Swallowing and Parkinson’s disease
Byline: Michelle Ciucci, PhD, CCC-SLP is an Assistant Professor in the Departments of Communication Sciences and Disorders, Surgery-Otolaryngology Head & Neck Surgery, and the Neuroscience Training Program at the University of Wisconsin-Madison. Michelle recently joined the NFOSD as a board member.
[Publisher note. Michelle Ciucci wrote this article for publication on the Michael J. Fox Foundation for Parkinson’s Research website. It was published on 11/5/2013 and can be viewed on their site by clicking here. The NFOSD is continually exploring ways in which we can work with other non-profit foundations where swallowing disorders present a significant risk to the members of their respective community’s.]
- Swallowing difficulty can occur at any stage of PD.
- Evaluation and treatment of swallowing disorders are performed by a speech language pathologist.
- Swallowing disorders are treatable.
- The leading cause of death in PD is aspiration pneumonia due to swallowing disorders.
Difficulty swallowing, called dysphagia, can happen at any stage of Parkinson disease. Signs and symptoms can range from mild to severe and may include: difficulty swallowing certain foods or liquids, coughing or throat clearing during or after eating/drinking, and feeling as if food is getting stuck. As the disease progresses, swallowing can become severely compromised and food/liquid can get into the lungs, causing aspiration pneumonia. Aspiration pneumonia is the leading cause of death in PD.
It is important to note any changes to swallowing, because there is opportunity to intervene early and preserve both health and quality of life. Swallowing disorders are managed by the medical team with a speech-language pathologist and physician. Evaluation typically involves an interview, a physical examination of the head and neck, trials with food/liquid and if indicated, an instrumented examination, either with a moving x-ray, called videofluoroscopy (also known as a modified barium swallow study) or by visualizing the throat with a scope (called endoscopy).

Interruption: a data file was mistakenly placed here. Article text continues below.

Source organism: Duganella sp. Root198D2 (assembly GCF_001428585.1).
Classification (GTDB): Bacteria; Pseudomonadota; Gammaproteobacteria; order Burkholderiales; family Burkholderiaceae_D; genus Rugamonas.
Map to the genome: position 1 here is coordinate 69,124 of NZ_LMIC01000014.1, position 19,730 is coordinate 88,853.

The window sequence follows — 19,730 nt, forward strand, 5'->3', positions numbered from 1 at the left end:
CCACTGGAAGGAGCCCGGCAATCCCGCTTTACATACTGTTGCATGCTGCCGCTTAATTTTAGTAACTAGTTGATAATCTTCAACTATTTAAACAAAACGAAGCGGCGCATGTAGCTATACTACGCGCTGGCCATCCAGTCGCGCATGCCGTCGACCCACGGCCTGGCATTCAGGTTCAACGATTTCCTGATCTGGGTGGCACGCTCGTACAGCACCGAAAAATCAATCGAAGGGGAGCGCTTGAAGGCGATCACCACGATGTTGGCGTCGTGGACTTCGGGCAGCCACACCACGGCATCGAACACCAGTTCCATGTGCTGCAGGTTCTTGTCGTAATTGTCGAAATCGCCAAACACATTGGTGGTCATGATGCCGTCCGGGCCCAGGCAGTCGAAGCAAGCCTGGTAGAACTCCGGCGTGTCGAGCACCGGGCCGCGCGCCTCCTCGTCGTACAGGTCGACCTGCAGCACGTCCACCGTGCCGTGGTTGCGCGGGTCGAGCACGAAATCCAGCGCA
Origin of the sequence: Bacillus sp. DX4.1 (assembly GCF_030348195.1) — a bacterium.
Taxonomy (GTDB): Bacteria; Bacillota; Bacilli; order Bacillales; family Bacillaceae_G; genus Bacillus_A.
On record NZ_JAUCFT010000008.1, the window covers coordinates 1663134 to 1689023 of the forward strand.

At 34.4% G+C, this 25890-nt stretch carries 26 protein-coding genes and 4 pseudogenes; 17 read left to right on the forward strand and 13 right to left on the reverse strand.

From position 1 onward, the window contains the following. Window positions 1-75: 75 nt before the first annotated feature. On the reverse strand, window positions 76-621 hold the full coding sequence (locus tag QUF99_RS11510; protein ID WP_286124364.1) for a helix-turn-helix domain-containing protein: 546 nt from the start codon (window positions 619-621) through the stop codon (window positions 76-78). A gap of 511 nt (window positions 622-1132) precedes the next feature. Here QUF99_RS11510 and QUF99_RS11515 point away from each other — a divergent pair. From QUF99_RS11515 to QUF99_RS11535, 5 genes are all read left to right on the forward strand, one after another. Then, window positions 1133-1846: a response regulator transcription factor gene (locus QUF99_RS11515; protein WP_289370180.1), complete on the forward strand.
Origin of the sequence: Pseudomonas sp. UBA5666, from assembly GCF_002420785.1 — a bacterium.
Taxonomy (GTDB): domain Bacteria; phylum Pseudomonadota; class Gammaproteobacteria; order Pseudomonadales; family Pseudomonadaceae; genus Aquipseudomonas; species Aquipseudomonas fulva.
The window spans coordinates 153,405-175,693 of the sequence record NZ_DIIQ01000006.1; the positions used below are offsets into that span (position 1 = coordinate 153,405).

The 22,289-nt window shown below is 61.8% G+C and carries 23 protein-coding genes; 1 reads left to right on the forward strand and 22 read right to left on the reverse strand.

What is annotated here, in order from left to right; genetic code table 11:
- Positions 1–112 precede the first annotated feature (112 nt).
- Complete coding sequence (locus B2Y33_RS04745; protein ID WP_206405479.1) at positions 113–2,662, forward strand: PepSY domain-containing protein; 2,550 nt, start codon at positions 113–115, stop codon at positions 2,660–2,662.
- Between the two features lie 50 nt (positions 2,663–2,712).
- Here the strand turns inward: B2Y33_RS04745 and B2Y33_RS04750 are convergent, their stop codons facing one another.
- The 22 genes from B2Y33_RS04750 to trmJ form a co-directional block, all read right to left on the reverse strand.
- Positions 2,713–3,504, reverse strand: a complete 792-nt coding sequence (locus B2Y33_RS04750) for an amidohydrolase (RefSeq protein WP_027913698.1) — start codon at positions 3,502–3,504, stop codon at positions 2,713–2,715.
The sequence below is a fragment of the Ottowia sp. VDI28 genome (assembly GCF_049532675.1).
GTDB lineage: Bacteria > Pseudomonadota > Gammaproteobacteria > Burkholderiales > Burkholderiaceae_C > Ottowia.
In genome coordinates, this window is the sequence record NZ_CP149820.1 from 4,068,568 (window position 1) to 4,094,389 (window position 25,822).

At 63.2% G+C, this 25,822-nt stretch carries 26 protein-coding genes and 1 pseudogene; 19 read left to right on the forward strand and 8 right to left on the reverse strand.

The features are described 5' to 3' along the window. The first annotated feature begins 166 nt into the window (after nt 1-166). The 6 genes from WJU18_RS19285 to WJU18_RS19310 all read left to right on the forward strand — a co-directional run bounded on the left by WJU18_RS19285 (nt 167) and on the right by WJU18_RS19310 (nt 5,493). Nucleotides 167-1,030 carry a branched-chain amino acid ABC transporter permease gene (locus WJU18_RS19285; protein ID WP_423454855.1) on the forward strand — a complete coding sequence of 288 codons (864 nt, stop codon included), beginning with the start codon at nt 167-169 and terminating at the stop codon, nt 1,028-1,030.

Treatment is specific to the nature of the swallowing problem, but can involve strategies to help food or liquid go down safely (swallowing hard, holding breath while swallowing, tucking the chin while swallowing), diet changes (thickening liquids, making foods softer), exercises, or a combination of these. In some cases, alternatives to oral feeding, such as a feeding tube, are indicated. However, just because you have a swallowing problem, it does not mean that you will need a feeding tube.
Because Parkinson disease is progressive, swallowing abilities can change over time, underscoring the need for early intervention and frequent follow-up. Sometimes the signs of a swallowing disorder can be subtle, so it is important to be vigilant. If you think you have difficulty swallowing, ask your physician to refer you to a speech language pathologist for a swallowing evaluation.
References and Resources:
National Foundation of Swallowing Disorders www.nfosd.org
American Speech-Language Hearing Foundation www.asha.org
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Ciucci MR, Grant LM, Rajamanickam EP, Blue KV, Hilby B, Jones, CJ Kelm-Nelson CA. Early
Identification and treatment of speech and swallowing disorders in Parkinson Disease. Seminars in Speech-Language Pathology, in press.